Wright Medical Group Making Bold Moves

| About: Wright Medical (WMGI)
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Wright Medical Group, Inc. (NASDAQ:WMGI) is a global orthopedic medical device company that designs, manufactures, and markets devices and biologics for extremity reconstruction. After barely squeaking past 2012 with a 1% profit margin, the company has made some bold moves to highlight its strengths and sell off its weaknesses.

During FY 2012, every segment of Wright's revenues fell, with the exception of foot and ankle products. The OrthoRecon segment includes knee and hip replacement products. The company's overall revenue fell 5.7%. If you remove the OrthoCon segment loss, the company would have recorded a 6.5% increase in revenues for 2012.

 

2012

2011

% Change

OrthoRecon: knee, hip and other

$269.7M

$302.2M

(10.8)%

Upper Extremity

$25.0M

$27.7M

(10.0)%

Biologics

$60.5M

$69.4M

(21.8)%

Other

$5.7M

$5.9M

(2.2)%

Foot and ankle

$122.9M

$107.7M

14.1%

Total sales

$483.8M

$512.9M

(5.7)%

Trimming the fat

On June 19, 2013, Wright announced the sale of OrthoRecon to China's MicroPort Medical (OTCPK:MCRPF). I don't think any shareholders will bemoan the amputation of OrthoRecon, but I doubt they're happy with the price it fetched. The Shanghai based company picked it up for just $290 million, or about 1.08 times 2012 sales.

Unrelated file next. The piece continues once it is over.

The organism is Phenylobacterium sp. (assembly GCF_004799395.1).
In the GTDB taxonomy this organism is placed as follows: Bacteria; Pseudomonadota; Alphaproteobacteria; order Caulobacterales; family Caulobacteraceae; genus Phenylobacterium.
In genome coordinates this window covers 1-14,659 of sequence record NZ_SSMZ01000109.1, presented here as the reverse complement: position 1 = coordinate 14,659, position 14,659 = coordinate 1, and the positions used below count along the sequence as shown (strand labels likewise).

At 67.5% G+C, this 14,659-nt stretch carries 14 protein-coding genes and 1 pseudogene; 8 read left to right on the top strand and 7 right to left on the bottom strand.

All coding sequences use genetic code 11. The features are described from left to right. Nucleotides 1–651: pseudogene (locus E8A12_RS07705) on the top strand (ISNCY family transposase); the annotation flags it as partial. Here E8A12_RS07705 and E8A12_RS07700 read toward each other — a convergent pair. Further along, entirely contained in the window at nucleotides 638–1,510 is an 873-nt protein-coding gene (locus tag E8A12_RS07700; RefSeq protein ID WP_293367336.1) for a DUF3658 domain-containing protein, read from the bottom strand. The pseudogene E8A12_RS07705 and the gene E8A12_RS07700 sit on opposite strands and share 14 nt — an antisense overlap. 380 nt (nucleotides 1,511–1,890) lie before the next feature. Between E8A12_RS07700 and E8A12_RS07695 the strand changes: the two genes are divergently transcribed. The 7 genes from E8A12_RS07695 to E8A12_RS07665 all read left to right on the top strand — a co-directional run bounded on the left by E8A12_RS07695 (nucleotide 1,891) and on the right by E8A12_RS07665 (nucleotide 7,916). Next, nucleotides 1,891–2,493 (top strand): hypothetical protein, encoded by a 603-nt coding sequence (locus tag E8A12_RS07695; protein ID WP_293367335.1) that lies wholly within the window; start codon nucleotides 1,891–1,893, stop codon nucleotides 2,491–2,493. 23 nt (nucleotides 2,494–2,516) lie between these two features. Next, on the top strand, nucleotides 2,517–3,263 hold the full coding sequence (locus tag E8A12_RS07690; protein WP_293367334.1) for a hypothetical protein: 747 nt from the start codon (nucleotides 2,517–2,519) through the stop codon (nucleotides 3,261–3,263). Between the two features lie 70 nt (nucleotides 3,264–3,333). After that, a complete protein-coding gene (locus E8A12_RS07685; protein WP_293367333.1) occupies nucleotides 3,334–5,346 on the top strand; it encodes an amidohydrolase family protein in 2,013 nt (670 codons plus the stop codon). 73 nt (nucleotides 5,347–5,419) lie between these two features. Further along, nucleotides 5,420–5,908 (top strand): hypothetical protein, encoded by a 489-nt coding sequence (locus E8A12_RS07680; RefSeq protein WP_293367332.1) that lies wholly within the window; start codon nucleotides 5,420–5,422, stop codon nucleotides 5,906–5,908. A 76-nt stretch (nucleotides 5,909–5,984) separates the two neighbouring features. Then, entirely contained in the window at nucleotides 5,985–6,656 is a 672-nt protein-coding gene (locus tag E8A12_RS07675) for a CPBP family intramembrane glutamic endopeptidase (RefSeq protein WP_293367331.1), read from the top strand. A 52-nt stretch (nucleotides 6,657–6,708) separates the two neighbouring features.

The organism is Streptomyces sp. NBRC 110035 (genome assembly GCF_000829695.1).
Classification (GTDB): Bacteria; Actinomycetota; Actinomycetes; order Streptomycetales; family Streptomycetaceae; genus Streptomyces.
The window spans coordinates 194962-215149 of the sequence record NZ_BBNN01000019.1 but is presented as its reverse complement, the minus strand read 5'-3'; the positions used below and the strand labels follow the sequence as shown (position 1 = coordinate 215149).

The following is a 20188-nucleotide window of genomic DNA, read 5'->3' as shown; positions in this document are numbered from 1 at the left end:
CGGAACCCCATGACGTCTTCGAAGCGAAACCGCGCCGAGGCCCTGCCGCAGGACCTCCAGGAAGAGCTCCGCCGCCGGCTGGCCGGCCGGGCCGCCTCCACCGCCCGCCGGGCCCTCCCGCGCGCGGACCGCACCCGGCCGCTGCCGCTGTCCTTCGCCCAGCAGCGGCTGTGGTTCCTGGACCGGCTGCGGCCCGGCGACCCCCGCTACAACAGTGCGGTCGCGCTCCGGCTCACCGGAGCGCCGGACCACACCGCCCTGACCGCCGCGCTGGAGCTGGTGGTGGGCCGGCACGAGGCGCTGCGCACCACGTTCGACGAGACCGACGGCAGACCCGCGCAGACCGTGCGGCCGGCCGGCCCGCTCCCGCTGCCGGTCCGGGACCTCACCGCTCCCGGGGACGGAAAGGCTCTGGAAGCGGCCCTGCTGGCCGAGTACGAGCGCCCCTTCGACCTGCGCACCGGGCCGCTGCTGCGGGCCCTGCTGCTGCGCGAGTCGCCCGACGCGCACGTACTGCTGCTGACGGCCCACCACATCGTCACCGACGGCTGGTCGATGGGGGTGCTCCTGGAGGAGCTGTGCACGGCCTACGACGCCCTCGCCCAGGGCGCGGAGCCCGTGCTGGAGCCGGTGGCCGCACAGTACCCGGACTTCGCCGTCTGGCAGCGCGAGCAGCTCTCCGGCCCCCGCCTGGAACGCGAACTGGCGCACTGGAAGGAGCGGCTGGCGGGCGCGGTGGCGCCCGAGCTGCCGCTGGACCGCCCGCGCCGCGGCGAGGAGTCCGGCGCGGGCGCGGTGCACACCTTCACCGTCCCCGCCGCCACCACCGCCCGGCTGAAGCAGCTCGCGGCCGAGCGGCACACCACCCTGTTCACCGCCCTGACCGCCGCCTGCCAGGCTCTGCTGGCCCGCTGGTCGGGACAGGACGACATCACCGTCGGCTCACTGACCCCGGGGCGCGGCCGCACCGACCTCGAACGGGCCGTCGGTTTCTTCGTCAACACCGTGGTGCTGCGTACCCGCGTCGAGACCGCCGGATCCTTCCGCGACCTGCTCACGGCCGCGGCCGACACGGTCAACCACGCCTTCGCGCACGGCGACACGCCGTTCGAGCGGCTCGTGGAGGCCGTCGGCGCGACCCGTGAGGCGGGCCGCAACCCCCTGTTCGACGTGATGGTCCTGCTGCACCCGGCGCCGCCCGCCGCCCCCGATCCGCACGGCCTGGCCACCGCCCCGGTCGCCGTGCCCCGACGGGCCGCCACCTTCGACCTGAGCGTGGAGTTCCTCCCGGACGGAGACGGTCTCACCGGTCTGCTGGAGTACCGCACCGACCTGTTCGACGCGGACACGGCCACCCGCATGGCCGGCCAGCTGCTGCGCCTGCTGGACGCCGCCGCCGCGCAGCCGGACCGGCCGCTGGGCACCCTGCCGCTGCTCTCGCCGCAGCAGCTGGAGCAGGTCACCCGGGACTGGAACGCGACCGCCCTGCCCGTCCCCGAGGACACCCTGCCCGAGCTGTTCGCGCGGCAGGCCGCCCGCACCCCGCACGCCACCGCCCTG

Much louder than complaints from Wright shareholders over OrthoRecon's sale price will be US based competitors. MicroPort Medical will maintain the business' headquarters in Arlington, Tennessee. Analysts are already expressing concerns over the Chinese flooding the US market with cheap replacement products through an OrthoRecon portal.

Doubling down on feet and ankles

Augment Bone Graft is an injectable formulation of recombinant platelet-derived growth factor [rhPDGF] in a collagen matrix. The biologic is currently marketed in Australia, New Zealand and Canada. Augment is used to aid healing of fusion surgeries involving the foot and ankle, Wright's only growing segment.

On March 1, 2013, Wright completed the purchase of Augment's owner, BioMimetic Therapeutics (NASDAQ:BMTI). For each share held, BioMimetic shareholders received $1.50 in cash, 0.2482 shares of Wright, and a Contingent Value Right [CVR]. The CVRs effectively shifted a portion of Augment's FDA approval risk to BioMimetic shareholders. If the US regulator approves Augment Bone Graft, and other milestones, the CVRs could be worth up to $6.50 each. On March 4, 2013, the Nasdaq exchange listed the CVRs for trading under the symbol (NASDAQ:WMGIZ).

A rough start for bone growth biologics

In June 2011, the Spine Journal published some tough words regarding Medtronic's (NYSE:MDT) biologic bone growth promoter, Infuse. Investigators not receiving any form of payments from Medtronic, claimed that the clinical studies leading to the FDA's approval of Infuse conveniently omitted data that suggested it's use exposed patients to a higher risk of complications, including male sterility.

On June 18, 2013, the results from a pair of independent reviews were finally published. The independent researchers challenged the efficacy of Infusion's bone growth promoter, called recombinant human bone morphogenetic protein 2. They claimed it was no more effective for spinal fusion than standard bone grafts. The criticism didn't stop at efficacy, the independent researchers also contradicted the product's existing risk profile. Both teams found the product slightly increased patients risk of cancer.